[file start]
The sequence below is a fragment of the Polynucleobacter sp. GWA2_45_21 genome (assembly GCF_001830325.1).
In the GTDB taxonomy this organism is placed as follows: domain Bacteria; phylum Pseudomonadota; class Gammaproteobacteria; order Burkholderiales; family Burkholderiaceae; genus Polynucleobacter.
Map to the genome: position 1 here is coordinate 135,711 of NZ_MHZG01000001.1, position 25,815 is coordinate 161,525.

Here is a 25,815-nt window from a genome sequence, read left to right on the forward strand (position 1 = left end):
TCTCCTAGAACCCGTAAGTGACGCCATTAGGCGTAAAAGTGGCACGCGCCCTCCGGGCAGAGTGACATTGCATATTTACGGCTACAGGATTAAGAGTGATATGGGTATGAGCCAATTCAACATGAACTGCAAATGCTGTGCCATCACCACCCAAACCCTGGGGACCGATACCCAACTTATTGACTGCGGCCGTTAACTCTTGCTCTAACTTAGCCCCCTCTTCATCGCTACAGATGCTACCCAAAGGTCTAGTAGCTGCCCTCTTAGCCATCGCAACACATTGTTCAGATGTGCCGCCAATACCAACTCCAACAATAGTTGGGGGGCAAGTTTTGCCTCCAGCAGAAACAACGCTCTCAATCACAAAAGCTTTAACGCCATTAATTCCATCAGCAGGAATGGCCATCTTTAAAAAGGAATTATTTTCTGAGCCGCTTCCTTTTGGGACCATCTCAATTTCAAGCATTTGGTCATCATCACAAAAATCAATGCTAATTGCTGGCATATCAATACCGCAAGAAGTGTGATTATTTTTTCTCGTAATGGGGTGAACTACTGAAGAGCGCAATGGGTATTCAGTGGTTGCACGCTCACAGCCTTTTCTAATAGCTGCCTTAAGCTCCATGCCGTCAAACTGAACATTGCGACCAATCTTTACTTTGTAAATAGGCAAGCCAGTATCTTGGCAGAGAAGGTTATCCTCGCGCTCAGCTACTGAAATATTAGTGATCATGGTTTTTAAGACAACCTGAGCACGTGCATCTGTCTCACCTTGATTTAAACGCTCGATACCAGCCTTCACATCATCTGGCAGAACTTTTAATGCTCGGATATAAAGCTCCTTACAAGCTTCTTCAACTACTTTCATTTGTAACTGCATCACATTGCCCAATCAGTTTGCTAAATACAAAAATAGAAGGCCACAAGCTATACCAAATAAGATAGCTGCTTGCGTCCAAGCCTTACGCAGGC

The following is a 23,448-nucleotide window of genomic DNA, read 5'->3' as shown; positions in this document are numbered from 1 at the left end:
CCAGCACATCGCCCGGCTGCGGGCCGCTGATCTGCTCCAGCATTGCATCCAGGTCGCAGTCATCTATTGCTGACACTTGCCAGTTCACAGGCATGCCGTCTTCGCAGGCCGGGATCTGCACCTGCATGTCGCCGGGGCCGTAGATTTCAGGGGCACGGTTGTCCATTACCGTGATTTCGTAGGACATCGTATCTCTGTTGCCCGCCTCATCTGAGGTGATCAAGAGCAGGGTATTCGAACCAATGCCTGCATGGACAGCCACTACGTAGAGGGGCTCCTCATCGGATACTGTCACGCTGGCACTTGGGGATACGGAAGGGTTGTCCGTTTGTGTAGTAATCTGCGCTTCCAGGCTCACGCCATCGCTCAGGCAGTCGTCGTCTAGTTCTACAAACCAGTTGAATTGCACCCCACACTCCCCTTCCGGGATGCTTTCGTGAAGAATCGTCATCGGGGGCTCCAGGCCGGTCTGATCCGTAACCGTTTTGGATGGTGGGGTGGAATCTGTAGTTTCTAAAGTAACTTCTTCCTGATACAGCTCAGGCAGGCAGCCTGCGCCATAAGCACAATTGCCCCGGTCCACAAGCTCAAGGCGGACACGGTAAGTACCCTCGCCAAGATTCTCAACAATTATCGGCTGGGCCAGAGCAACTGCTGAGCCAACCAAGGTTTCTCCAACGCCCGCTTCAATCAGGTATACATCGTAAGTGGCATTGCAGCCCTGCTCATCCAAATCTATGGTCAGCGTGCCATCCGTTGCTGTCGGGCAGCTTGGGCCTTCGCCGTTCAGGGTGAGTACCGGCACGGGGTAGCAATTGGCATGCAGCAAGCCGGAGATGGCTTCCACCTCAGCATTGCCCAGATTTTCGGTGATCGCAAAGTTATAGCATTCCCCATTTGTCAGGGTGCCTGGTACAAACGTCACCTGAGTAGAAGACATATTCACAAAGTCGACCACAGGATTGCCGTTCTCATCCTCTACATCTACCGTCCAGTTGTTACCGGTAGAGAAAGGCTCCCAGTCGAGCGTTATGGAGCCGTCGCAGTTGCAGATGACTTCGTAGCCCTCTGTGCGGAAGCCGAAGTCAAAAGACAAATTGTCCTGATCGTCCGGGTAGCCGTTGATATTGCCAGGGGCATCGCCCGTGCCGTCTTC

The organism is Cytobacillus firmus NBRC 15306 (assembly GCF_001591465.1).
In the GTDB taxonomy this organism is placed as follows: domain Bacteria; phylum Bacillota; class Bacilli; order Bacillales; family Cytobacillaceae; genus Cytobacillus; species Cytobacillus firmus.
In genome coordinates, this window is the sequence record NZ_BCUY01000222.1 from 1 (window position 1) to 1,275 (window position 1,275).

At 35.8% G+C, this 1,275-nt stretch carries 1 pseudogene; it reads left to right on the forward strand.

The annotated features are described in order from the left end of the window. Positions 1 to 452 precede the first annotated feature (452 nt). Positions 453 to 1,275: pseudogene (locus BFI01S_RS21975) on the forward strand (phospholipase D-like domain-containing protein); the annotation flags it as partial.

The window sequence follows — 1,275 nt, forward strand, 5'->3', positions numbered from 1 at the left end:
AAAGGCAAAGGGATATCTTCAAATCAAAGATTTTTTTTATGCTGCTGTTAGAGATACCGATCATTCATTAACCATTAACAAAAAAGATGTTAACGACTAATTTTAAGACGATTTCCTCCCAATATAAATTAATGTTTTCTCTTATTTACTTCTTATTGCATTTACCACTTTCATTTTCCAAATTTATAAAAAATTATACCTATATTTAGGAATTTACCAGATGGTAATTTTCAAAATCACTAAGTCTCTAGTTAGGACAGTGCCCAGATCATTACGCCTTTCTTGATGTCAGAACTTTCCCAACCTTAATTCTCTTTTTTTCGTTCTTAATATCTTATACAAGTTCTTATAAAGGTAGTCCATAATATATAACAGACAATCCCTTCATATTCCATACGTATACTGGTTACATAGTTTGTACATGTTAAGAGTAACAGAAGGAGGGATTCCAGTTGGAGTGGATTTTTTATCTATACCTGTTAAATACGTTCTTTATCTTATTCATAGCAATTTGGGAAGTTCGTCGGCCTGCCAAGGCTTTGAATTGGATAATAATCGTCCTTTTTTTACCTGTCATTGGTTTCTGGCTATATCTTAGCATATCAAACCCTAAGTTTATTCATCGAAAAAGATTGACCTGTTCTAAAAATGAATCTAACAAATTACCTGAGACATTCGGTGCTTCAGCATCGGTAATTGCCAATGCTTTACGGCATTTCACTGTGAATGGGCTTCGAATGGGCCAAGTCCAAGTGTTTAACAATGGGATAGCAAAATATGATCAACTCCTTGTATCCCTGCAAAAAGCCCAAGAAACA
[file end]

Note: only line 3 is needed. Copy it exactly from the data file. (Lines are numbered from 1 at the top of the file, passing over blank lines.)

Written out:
Map to the genome: position 1 here is coordinate 135,711 of NZ_MHZG01000001.1, position 25,815 is coordinate 161,525.